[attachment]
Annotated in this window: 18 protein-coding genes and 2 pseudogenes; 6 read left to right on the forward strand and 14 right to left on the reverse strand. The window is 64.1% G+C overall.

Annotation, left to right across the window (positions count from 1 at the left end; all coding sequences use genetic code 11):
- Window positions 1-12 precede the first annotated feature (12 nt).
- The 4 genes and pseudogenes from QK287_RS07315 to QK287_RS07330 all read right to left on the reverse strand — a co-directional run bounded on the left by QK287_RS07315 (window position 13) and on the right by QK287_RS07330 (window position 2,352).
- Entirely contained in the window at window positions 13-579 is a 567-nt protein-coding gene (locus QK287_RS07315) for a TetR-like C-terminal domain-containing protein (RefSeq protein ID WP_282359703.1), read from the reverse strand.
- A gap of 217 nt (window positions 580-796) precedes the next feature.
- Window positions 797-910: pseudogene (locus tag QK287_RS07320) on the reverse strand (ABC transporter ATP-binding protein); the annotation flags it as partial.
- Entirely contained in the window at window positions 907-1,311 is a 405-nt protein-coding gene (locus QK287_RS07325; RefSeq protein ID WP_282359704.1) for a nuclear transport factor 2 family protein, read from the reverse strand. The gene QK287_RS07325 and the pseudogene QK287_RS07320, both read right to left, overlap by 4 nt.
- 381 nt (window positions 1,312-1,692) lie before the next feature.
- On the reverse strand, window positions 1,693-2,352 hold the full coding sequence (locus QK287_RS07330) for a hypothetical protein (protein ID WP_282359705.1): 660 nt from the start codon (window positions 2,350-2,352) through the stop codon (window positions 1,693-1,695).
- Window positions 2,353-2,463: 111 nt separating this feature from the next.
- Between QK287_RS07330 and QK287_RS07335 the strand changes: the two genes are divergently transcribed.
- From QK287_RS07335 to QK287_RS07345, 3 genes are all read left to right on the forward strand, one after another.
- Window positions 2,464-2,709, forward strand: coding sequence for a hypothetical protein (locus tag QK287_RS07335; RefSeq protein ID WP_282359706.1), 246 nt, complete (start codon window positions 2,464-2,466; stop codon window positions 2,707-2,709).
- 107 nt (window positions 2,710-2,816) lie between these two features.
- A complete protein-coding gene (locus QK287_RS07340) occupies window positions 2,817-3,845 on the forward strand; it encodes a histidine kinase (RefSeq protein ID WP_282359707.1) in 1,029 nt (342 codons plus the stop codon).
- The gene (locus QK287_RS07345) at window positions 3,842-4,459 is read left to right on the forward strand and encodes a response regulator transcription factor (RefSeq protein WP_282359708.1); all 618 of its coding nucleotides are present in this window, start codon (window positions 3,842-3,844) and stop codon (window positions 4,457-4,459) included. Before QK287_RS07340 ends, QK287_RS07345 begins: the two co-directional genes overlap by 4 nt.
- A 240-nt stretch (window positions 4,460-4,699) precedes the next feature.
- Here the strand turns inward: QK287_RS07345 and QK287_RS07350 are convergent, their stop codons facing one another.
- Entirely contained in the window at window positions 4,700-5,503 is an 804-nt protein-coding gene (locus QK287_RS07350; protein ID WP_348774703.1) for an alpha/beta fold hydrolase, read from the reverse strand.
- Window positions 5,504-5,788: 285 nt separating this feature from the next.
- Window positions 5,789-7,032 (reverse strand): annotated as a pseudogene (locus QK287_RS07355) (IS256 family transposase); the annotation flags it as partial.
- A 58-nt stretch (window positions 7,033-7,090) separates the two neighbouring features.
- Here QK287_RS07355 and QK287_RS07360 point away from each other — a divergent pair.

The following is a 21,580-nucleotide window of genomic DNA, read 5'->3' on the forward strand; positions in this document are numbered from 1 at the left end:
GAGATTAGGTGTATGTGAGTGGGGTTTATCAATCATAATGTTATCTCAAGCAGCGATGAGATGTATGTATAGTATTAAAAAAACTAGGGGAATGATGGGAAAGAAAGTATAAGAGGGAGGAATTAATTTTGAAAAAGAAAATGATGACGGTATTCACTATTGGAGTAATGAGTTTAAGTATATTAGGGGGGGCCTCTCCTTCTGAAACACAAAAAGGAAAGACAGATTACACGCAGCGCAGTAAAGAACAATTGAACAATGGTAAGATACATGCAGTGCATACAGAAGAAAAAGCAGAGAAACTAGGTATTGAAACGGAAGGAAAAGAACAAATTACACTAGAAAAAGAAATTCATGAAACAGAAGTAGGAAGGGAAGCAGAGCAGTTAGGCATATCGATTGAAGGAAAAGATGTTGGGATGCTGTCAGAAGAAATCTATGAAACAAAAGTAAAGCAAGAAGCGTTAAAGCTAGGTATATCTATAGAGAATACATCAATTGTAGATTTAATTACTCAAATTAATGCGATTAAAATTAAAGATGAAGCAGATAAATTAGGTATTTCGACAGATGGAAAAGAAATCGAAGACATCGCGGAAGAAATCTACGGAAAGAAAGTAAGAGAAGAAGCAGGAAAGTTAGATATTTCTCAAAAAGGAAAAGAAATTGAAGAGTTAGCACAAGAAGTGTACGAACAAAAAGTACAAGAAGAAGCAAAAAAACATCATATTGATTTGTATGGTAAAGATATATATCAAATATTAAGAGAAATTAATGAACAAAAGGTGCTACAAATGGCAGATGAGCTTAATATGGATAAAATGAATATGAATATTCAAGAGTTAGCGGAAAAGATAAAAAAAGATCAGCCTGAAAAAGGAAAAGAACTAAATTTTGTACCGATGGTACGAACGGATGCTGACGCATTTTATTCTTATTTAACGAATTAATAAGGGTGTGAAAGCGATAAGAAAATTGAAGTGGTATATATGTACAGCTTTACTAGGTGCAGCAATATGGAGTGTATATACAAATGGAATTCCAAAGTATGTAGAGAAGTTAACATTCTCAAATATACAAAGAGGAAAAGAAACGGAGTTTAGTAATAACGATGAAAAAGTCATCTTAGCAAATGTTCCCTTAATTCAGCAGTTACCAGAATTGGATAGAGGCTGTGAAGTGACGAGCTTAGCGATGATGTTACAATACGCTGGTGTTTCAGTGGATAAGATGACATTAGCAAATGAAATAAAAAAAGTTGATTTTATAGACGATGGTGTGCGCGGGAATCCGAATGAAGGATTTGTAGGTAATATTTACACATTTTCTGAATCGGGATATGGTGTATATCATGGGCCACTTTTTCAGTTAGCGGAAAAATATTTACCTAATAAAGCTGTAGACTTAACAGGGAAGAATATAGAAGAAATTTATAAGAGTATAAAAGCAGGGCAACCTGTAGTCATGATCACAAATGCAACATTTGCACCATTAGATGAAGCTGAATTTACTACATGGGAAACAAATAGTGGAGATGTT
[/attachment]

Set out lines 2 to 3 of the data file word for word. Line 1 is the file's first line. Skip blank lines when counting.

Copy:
Annotation, left to right across the window (positions count from 1 at the left end; all coding sequences use genetic code 11):
- Window positions 1-12 precede the first annotated feature (12 nt).